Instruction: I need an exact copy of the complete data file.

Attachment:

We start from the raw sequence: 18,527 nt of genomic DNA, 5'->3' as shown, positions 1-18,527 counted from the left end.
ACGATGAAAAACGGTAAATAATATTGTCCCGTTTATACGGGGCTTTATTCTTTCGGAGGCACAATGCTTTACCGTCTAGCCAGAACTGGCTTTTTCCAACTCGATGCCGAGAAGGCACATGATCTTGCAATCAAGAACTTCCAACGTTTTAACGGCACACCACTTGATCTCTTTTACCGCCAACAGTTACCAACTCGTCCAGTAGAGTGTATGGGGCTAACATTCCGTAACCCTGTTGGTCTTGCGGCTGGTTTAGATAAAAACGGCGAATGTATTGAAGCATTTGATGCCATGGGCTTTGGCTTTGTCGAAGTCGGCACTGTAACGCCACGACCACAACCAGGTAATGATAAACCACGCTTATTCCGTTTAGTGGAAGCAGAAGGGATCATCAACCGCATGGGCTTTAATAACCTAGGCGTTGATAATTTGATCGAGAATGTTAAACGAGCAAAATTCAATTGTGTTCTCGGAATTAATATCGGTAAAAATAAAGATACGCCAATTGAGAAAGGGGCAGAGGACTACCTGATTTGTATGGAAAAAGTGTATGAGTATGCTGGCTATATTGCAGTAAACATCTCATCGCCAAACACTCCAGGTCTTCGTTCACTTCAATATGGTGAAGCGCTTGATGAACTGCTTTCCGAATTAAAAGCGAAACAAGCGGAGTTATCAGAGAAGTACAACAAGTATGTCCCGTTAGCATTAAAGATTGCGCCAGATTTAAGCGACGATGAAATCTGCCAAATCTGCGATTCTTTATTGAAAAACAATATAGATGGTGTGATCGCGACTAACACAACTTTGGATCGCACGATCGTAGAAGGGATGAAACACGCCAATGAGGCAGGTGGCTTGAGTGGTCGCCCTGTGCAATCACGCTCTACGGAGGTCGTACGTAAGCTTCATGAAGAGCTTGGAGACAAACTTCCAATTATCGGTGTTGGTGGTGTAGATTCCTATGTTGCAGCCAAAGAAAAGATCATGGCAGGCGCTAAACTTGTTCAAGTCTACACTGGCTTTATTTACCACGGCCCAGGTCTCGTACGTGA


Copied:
We start from the raw sequence: 18,527 nt of genomic DNA, 5'->3' as shown, positions 1-18,527 counted from the left end.
ACGATGAAAAACGGTAAATAATATTGTCCCGTTTATACGGGGCTTTATTCTTTCGGAGGCACAATGCTTTACCGTCTAGCCAGAACTGGCTTTTTCCAACTCGATGCCGAGAAGGCACATGATCTTGCAATCAAGAACTTCCAACGTTTTAACGGCACACCACTTGATCTCTTTTACCGCCAACAGTTACCAACTCGTCCAGTAGAGTGTATGGGGCTAACATTCCGTAACCCTGTTGGTCTTGCGGCTGGTTTAGATAAAAACGGCGAATGTATTGAAGCATTTGATGCCATGGGCTTTGGCTTTGTCGAAGTCGGCACTGTAACGCCACGACCACAACCAGGTAATGATAAACCACGCTTATTCCGTTTAGTGGAAGCAGAAGGGATCATCAACCGCATGGGCTTTAATAACCTAGGCGTTGATAATTTGATCGAGAATGTTAAACGAGCAAAATTCAATTGTGTTCTCGGAATTAATATCGGTAAAAATAAAGATACGCCAATTGAGAAAGGGGCAGAGGACTACCTGATTTGTATGGAAAAAGTGTATGAGTATGCTGGCTATATTGCAGTAAACATCTCATCGCCAAACACTCCAGGTCTTCGTTCACTTCAATATGGTGAAGCGCTTGATGAACTGCTTTCCGAATTAAAAGCGAAACAAGCGGAGTTATCAGAGAAGTACAACAAGTATGTCCCGTTAGCATTAAAGATTGCGCCAGATTTAAGCGACGATGAAATCTGCCAAATCTGCGATTCTTTATTGAAAAACAATATAGATGGTGTGATCGCGACTAACACAACTTTGGATCGCACGATCGTAGAAGGGATGAAACACGCCAATGAGGCAGGTGGCTTGAGTGGTCGCCCTGTGCAATCACGCTCTACGGAGGTCGTACGTAAGCTTCATGAAGAGCTTGGAGACAAACTTCCAATTATCGGTGTTGGTGGTGTAGATTCCTATGTTGCAGCCAAAGAAAAGATCATGGCAGGCGCTAAACTTGTTCAAGTCTACACTGGCTTTATTTACCACGGCCCAGGTCTCGTACGTGA